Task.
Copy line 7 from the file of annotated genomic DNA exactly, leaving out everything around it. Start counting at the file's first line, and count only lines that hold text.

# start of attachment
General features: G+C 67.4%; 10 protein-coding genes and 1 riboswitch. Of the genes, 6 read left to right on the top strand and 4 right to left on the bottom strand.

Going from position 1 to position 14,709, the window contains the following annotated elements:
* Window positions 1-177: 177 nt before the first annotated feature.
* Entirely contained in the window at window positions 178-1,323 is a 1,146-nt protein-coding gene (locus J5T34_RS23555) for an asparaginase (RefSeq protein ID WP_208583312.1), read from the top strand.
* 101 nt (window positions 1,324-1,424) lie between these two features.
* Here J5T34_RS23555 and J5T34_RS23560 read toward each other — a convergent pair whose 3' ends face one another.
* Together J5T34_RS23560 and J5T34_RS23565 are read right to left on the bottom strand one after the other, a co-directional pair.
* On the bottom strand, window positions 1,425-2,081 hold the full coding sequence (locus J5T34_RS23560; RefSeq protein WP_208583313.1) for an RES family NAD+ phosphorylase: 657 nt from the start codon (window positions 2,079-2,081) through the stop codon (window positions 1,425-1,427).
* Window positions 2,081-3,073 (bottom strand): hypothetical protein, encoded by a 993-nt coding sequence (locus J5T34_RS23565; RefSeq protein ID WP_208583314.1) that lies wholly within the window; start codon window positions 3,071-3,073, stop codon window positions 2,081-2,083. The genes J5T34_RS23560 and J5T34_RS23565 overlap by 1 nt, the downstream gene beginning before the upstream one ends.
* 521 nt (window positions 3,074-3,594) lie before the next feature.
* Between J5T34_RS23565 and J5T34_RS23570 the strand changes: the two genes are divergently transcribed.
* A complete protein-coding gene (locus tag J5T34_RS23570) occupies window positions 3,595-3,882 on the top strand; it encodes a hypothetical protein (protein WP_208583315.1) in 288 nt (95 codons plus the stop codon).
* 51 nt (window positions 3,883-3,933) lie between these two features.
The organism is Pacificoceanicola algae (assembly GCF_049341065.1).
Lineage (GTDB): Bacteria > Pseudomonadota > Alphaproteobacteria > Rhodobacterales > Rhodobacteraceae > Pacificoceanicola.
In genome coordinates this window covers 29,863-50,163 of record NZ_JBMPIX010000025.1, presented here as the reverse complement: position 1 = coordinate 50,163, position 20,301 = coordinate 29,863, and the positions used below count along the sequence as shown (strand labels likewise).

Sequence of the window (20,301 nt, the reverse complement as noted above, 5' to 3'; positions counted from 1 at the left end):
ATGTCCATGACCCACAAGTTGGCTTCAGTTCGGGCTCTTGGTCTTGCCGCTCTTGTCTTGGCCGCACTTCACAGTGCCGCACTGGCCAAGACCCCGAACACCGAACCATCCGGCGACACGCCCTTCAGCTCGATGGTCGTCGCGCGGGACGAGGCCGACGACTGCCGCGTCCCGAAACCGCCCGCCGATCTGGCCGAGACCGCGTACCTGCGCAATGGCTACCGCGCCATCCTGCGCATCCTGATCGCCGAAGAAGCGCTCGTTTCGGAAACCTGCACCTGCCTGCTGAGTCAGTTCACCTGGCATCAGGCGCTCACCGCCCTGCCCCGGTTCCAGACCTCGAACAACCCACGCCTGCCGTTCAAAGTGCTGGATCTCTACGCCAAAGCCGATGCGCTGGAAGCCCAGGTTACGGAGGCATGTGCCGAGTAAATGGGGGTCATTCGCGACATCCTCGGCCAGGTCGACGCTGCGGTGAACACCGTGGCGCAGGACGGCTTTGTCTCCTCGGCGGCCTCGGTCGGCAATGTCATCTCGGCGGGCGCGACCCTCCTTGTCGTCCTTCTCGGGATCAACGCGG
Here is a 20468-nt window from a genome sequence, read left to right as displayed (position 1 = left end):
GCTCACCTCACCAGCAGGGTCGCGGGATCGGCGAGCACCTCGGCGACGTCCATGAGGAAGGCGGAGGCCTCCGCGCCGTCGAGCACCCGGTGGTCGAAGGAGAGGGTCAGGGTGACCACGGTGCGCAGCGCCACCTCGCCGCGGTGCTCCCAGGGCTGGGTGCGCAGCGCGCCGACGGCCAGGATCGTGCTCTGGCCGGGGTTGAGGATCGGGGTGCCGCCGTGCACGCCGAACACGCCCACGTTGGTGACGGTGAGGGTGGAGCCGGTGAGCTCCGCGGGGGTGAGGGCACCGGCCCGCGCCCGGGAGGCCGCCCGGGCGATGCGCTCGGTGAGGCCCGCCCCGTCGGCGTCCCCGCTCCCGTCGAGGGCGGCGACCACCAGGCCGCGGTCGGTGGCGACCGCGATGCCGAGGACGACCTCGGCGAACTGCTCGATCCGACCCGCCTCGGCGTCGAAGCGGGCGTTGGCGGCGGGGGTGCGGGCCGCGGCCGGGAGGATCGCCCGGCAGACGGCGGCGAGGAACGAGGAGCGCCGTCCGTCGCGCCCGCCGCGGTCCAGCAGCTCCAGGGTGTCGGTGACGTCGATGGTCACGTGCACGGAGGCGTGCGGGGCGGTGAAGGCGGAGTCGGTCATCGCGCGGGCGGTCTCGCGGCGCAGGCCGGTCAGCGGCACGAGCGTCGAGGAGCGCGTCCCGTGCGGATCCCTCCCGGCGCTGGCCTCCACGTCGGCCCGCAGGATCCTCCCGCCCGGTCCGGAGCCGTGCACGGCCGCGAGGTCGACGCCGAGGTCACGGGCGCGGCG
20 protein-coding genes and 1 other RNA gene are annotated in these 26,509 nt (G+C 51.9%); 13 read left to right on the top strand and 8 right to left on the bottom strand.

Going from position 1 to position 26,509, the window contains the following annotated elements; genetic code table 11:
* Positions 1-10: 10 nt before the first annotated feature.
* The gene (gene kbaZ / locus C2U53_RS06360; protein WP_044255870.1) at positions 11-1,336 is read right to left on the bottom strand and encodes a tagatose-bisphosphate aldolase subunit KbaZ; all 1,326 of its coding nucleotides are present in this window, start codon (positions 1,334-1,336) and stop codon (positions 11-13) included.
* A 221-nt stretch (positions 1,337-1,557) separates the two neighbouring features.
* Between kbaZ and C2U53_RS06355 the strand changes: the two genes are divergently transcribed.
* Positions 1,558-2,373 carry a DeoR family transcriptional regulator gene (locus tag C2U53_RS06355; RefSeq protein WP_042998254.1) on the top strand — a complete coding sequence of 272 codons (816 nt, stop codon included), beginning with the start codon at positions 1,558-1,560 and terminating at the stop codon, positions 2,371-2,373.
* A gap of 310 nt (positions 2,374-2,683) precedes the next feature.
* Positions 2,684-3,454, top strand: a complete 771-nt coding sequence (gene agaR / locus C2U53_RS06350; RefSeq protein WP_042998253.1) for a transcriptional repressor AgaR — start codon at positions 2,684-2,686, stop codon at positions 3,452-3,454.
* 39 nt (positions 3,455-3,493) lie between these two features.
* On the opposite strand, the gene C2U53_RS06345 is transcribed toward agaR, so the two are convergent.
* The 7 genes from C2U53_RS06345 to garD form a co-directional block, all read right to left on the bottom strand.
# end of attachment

* Together J5T34_RS23560 and J5T34_RS23565 are read right to left on the bottom strand one after the other, a co-directional pair.